Navigation Links
Fungus-farming termites descend from an African rain forest Eve

Agriculture is not unique to humans: some insect groups have also evolved this way of life. One such group is the fungus-farming termites, which cultivate fungi as food inside their nests. Such termites can be found in both rain forest and savannah habitats in the Old World tropics, from Africa to Asia. But as researchers report this week, a combination of DNA sequence analysis and computer modelling suggests that termite agriculture originated in the African rain forest, and gave rise to the many fungus-cultivating termite species alive today in various parts of the Old World.

The relationship between the termites and the cultivated fungus represents an impressive example of mutualistic symbiosis. The termites use chewed plant material, such as wood and dry grass, to feed the fungus and allow it to flourish, while the fungus converts otherwise indigestible plant material into nutrients the termites can utilize. Earlier work had shown that in the evolutionary past, a single, unreversed, transition to agriculture occurred in which termites domesticated a single lineage of fungi, represented today by the genus Termitomyces, a white rot fungus. These fungi are some of the few organisms that can digest the plant component lignin. Within the termite colonies, which can grow very large, the fungus grows on a special structure called the comb, which is maintained by the termites by the continual addition of new plant material.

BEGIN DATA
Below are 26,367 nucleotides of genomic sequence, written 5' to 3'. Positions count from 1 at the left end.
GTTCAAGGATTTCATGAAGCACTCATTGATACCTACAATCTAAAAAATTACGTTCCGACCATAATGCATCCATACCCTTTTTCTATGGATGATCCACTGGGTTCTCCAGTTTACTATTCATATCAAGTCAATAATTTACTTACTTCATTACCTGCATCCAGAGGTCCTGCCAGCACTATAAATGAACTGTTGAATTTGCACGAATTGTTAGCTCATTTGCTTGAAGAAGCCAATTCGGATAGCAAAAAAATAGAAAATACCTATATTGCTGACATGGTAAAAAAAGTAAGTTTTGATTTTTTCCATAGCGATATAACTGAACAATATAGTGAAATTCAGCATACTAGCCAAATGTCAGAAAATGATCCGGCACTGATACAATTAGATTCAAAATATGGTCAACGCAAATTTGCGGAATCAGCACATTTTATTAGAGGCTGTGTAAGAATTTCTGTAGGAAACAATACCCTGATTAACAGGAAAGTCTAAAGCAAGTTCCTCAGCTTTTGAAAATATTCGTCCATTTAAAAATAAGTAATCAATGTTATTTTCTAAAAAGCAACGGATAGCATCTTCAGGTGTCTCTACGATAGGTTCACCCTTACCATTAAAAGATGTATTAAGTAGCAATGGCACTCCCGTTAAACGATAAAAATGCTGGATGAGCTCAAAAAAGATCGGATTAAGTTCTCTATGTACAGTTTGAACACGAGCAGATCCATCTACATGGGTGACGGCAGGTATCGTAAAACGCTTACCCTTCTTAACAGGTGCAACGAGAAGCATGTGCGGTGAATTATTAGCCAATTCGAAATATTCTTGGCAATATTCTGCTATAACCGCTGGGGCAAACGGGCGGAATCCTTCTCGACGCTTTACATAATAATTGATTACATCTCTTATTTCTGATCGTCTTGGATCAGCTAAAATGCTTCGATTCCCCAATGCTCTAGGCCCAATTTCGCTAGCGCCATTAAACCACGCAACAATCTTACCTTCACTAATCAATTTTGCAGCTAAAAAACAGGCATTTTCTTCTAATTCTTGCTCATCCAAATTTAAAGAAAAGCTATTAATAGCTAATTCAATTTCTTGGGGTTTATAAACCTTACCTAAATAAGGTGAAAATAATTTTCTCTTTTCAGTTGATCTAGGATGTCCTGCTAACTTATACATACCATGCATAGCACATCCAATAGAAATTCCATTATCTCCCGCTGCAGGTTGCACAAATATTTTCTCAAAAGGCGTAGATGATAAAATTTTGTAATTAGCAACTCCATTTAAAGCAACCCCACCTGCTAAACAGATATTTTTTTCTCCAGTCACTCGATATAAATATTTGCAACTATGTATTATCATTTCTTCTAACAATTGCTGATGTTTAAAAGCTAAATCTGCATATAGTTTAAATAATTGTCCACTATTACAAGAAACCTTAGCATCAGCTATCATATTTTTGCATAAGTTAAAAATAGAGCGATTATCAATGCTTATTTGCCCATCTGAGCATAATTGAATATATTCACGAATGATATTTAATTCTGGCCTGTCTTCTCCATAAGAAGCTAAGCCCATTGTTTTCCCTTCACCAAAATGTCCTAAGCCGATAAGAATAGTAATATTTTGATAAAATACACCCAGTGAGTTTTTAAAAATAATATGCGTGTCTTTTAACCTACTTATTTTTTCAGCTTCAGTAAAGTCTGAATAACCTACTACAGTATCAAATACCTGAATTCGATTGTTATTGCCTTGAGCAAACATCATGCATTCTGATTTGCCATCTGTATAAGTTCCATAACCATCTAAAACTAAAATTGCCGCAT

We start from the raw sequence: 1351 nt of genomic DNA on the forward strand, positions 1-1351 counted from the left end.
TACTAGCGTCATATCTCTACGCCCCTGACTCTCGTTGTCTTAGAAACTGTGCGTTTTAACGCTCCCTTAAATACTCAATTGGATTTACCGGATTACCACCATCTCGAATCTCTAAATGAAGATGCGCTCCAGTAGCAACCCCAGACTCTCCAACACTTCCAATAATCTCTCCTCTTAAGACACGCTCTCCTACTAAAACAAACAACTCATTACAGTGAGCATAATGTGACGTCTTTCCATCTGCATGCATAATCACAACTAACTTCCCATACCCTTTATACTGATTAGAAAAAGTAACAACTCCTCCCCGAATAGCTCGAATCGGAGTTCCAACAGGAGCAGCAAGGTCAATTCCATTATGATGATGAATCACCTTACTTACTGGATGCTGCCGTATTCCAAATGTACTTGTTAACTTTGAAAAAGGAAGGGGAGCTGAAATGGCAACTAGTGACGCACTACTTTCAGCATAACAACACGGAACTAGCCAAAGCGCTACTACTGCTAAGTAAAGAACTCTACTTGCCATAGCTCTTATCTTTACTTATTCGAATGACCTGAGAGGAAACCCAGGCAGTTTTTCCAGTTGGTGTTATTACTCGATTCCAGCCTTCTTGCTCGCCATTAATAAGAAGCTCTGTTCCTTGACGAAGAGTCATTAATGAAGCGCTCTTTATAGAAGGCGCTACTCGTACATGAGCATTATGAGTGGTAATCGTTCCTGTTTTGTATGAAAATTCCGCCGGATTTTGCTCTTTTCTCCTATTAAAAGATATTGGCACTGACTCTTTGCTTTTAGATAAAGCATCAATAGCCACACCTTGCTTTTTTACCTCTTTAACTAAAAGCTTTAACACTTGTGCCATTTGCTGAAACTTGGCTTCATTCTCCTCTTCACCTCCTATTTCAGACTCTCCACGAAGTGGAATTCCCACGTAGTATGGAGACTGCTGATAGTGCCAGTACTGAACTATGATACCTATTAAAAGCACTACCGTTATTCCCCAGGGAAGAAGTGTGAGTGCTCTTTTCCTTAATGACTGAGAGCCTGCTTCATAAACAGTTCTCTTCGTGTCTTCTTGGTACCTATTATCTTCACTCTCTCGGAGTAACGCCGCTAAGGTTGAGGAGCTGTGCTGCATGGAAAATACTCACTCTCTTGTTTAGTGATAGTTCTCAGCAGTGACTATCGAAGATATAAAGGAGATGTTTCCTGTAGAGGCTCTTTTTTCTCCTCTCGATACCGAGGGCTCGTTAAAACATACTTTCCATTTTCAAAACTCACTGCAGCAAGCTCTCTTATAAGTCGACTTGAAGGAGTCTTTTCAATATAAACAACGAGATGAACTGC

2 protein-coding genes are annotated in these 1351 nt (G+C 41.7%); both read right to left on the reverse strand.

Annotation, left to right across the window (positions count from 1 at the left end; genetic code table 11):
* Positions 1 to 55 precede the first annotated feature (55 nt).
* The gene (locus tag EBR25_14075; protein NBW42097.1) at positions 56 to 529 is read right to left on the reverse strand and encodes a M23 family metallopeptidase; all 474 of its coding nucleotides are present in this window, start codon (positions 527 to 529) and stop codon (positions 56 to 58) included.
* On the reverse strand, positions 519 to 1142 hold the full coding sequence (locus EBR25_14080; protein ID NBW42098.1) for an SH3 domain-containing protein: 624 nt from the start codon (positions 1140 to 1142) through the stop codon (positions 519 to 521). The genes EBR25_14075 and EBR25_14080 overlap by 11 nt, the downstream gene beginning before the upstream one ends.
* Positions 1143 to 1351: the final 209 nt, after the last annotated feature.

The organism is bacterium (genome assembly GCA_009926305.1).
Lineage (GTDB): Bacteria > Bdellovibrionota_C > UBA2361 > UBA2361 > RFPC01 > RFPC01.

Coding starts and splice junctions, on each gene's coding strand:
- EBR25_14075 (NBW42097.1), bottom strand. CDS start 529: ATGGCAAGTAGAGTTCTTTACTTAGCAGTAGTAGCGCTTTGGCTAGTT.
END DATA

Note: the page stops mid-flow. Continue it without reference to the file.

Researchers Duur Aanen (University of Copenhagen) and Paul Eggleton (The Natural History Museum London), having sampled 58 colonies of fungus-cultivating termites (representing 49 species) in Senegal, Cameroon, Gabon, Kenya, South Africa, Madagascar, India, Sri Lanka, Thailand and Malaysian Borneo, now provide strong evidence that termite agriculture originated in African rain forest. Their reconstruction of ancestral habitats is based on the habitat of living species and analysis of DNA-based reconstructions of termite relationships.< /p>

The rain forest origin of fungus-growing termites is remarkable, as extant species of fungus-growing termites are ecologically (in terms of their relative contribution to decomposition processes) and evolutionarily (in terms of species numbers) most successful in savannah ecosystems. The researchers hypothesize that the ecological success of fungus-growing termites in savannas is due to the adoption of a highly successful rain forest process (fungal white-rot decay) by domesticating white-rot fungi. By offering those domesticated fungi a constant supply of growth substrate, and humid, highly buffered, rain forest like climatic conditions in their nests, termites have been able to export this rain forest process into the savannas. The marrying of termites and fungi in a mutualistic symbiosis has thus allowed both partners to conquer the savannah: agricultural termites and their mutualistic fungi are both more successful in this habitat than each of their non-agricultural sister groups, which thrive in the rain forest.